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Kevin McManus, the 6th District Kansas City Council member who also serves as mayor pro tem, is stepping down this year after two council terms. Five candidates are running to replace him as the representative for the district that covers the southwest reaches of the Kansas City, including parts of the Red Bridge neighborhood, Waldo, Brookside and the Plaza.
Other former portions of the 6th District, including some east of Interstate 49, are now part of the 5th District as a result of new boundaries that the City Council approved in 2021.
The Kansas City Council primary election is set for April 4, and five candidates will be running to represent the 6th District.
The Beacon sent a three-part questionnaire to all five candidates. It includes three personal questions, five lightning-round yes-or-no questions and five short-answer policy questions. Some responses have been lightly edited for length or clarity.
Click on a link to jump to a question:
- Meet the city council candidates.
- Lightening-round questions.
- How would you increase affordable housing in Kansas City?
- How should the city collaborate with a police department that cannot be held accountable to city regulation?
- What deciding factors would convince you to ask city taxpayers to subsidize a downtown stadium for the Royals?
- Is Kansas City taking the issue of missing Black women seriously enough? What can city government do to address this?
- If elected, what issues will you make your own?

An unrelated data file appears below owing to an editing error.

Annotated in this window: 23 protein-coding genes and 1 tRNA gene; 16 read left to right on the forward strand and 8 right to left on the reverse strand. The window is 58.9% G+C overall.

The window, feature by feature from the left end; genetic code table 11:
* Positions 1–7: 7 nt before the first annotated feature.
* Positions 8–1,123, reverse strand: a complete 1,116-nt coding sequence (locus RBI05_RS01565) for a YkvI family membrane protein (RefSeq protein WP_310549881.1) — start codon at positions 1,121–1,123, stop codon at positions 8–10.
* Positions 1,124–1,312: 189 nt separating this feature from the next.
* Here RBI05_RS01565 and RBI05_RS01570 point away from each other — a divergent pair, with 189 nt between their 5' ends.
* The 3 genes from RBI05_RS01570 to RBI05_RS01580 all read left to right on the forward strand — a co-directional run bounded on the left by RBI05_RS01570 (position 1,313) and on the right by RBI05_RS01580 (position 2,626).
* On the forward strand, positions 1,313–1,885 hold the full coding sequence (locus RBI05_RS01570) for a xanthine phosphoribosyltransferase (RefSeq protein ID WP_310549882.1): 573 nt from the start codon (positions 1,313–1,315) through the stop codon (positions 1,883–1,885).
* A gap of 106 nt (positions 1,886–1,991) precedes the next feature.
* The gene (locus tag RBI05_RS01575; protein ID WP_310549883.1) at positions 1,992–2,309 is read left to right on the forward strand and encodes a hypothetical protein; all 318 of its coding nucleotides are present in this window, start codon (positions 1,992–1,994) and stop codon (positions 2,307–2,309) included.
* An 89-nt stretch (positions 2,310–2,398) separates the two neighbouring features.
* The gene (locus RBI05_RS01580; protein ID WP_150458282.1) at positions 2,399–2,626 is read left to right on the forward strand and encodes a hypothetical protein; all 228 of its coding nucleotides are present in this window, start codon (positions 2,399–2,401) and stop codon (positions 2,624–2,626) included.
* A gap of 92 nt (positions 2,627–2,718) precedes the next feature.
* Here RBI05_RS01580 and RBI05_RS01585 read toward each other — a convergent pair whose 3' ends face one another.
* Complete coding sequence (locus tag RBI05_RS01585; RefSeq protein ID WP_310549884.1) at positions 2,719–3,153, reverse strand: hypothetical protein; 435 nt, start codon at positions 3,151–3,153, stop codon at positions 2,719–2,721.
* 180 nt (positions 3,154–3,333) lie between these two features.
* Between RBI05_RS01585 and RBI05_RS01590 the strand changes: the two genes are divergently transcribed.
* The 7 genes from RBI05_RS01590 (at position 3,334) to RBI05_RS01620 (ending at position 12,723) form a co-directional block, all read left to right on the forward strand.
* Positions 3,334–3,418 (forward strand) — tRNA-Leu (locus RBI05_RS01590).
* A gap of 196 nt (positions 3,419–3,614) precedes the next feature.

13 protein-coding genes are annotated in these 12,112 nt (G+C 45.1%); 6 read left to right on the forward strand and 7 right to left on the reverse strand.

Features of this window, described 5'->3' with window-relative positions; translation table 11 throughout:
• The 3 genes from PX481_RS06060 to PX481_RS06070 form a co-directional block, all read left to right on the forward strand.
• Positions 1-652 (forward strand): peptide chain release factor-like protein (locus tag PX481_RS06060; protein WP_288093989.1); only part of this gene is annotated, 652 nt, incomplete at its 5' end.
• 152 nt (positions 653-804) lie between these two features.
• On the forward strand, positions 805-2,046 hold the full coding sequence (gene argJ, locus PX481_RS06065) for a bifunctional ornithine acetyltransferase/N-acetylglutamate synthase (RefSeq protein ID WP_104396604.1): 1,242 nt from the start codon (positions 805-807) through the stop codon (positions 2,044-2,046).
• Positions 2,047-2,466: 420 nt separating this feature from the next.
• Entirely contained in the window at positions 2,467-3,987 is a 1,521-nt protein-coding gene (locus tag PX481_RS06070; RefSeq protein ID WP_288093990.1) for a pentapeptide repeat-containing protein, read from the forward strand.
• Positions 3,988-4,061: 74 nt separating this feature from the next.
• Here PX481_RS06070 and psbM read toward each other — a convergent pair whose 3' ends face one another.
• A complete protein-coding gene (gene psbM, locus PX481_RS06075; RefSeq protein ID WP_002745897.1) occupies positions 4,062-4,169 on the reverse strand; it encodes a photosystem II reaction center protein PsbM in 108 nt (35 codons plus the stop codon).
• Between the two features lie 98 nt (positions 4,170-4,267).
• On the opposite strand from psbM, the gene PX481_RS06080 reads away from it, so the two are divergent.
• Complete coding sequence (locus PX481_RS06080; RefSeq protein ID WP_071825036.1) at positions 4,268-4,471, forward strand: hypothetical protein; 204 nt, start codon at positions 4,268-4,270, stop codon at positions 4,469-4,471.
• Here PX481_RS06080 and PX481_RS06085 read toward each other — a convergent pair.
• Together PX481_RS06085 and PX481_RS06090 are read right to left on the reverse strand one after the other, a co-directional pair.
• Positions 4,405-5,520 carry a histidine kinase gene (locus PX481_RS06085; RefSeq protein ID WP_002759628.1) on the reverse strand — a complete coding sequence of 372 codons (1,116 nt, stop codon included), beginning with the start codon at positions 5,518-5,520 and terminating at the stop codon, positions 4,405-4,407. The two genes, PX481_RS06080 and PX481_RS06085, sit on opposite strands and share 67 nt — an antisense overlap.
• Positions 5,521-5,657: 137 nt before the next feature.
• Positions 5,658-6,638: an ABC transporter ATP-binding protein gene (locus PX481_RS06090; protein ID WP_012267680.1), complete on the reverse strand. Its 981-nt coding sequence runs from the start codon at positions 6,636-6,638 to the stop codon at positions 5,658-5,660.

Meet the District 6 city council candidates:
Carter is the former executive director of public pension trust funds for cities and public school districts.
Favorite Kansas City fountain: Meyer Circle Fountain
Favorite ice cream shop: I do not have one.
Tarwater retired from the Jackson County Legislature after 28 years. He now works in the insurance industry.
Favorite Kansas City fountain: The fountain in Mill Creek Park; my wife and I got engaged there 32 years ago.
Favorite Kansas City ice cream shop: Betty Rae’s
Duncan is director of administrative operations at the Veterans of Foreign Wars National Headquarters.
Favorite Kansas City fountain: The Ewing and Muriel Kauffman Memorial Garden fountain. RIP to the garden cat, Krazy.
Favorite Kansas City ice cream shop: Betty Rae’s ice cream in Waldo is my favorite, but High Hopes on Troost is next on my list.
Schuckman is a senior analyst for the Kansas City Water Services Department. Previously he worked for the Federal Reserve Bank of Kansas City and before that, the city of Lenexa.
Favorite Kansas City fountain: I think my favorite one is the Muse of Missouri fountain in downtown on Main Street.
Favorite Kansas City ice cream shop: Easy, Betty Rae’s in Waldo.
Moore has worked as a project and construction manager focused on the planning, design and construction of public infrastructure and buildings for 30 years. Currently, she is a substitute teacher in a public district.
Favorite Kansas City fountain: Armour Center
Favorite Kansas City ice cream shop: Betty Rae’s in Waldo
Lightning round questions: